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# MIRR

Updated on April 29, 2024
Article bySusmita Pathak
Edited by
Reviewed byDheeraj Vaidya, CFA, FRM

## MIRR (Modified Internal Rate of Return)

MIRR or Modified Internal Rate of Return refers to the financial metric used to assess precisely the value and profitability of a potential investment or project. It enables companies and investors to pick the best project or investment based on expected returns. It is nothing but the modified form of the Internal Rate of Return (IRR).

In capital budgeting, Modified Internal Rate of Return allows entities to compare the viability or return of an investment or project with others. Unlike IRR, which overstates the attractiveness of any investment and misleads investors about expected higher returns, MIRR offers an accurate estimate of the ROI investors can expect.

For eg:
Source: MIRR (wallstreetmojo.com)

### Key Takeaways

• MIRR is a financial measure used by firms and investors to calculate the cost and profitability of a new investment or project. It is simply a tweaked form of the Internal Rate of Return (IRR).
• It rates investments and projects based on the opportunities they provide and eliminates capital budgeting errors caused by IRR.
• Unlike IRR, which misleads investors into expecting bigger returns, MIRR provides a precise assessment of the ROI investors can expect.
• It ranks investments based on their opportunities and eradicates all issues arising due to multiple IRRs for the same period.

### How To Calculate MIRR?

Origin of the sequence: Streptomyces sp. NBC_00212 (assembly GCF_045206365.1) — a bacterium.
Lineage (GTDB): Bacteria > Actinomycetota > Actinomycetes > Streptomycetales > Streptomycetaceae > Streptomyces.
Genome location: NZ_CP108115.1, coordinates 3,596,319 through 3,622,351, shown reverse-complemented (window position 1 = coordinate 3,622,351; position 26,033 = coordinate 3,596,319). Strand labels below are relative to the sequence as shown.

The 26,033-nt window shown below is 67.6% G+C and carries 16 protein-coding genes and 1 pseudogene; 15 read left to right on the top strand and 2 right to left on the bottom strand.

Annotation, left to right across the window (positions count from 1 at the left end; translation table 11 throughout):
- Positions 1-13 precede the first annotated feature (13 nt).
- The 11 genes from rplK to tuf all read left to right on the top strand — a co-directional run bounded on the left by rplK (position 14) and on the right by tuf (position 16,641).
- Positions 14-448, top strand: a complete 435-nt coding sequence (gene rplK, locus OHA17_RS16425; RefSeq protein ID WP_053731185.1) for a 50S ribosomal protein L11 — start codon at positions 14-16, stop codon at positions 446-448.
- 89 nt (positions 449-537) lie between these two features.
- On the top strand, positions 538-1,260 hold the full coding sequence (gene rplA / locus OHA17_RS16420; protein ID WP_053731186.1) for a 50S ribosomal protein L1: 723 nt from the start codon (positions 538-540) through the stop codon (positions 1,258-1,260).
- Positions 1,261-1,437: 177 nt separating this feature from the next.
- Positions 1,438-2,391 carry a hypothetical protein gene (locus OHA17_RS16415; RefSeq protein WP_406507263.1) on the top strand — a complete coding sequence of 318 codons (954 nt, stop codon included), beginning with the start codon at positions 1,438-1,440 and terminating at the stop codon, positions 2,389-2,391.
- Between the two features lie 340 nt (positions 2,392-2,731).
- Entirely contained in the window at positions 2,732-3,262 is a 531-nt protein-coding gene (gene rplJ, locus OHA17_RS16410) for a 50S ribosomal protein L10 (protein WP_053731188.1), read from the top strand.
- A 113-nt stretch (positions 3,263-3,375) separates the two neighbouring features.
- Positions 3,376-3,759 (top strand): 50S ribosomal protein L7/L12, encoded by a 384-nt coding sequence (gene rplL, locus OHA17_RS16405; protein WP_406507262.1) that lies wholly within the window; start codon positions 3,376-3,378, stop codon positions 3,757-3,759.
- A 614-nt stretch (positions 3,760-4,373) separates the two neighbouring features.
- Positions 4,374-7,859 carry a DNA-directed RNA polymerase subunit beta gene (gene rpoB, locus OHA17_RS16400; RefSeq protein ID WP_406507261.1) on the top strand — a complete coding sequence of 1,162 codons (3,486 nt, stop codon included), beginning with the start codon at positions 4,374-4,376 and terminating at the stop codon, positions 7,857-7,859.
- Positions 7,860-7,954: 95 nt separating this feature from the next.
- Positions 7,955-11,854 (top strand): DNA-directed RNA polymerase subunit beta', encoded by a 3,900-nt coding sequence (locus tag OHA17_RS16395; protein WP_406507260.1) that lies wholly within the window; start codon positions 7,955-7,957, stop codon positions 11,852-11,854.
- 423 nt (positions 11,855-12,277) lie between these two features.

MIRR depicts the ROI in a clearer, more accurate, and realistic manner using evaluation parameters. It calculates both the cost of the investment (capital) and the interest earned on the funds to be . It assumes the reinvestment rate as the company’s positive cash flows, while the as negative. Modified Internal Rate of Return, thus, deals with the capital budgeting mistakes caused by .

Organizations work on calculations, estimating , profits, or expenditures. The MIRR calculator provides more precise returns, allowing managers to better control the expected reinvestment rate from future cash flows. Therefore, it helps avoid mistakes and exaggerated expectations.

Before we go into the calculations for the Modified Internal Rate of Return, let us look at the three approaches used in the computations:

For eg:
Source: MIRR (wallstreetmojo.com)

• Discounted Approach – All negative are discounted to the current investment and added to the initial cost.
• Reinvestment Approach – All positive and negative cash flows (except the first one) are compounded to the end of the project tenure, and IRR is calculated on the same.
• Combination Approach – It is the hybrid method where the above two are merged and applied. In this approach, all negative cash flows are discounted back to the current investment, and all positive cash flows are compounded for the IRR to be calculated.

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### MIRR Formula

The MIRR formula used by firms and investors in capital budgeting is as follows:

Where,

• FVCF = Future cost of the positive cash flows after deducting the reinvestment rate or cost of capital:

FV = ∑ [Cᵢ * (1 + RR)ⁿ⁻ⁱ]

Here, Ci is the positive cash flow, and RR is the reinvestment rate

• PVCF = The present cost of the negative cash flows after deducting the finance cost of the firm:

PV = C – ∑ [Cᵢ / (1 + FR)]

Here, C0 is the negative cash flow, and FR is the finance rate

• n is the number of years

Calculating Modified Internal Rate of Return manually using the formula could be difficult and result in errors. Therefore, financial firms and stock dealing companies use spreadsheet applications like Microsoft Excel to assess the return on investments. The MIRR Excel function is:

= MIRR (value_range, finance_rate, reinvestment_rate)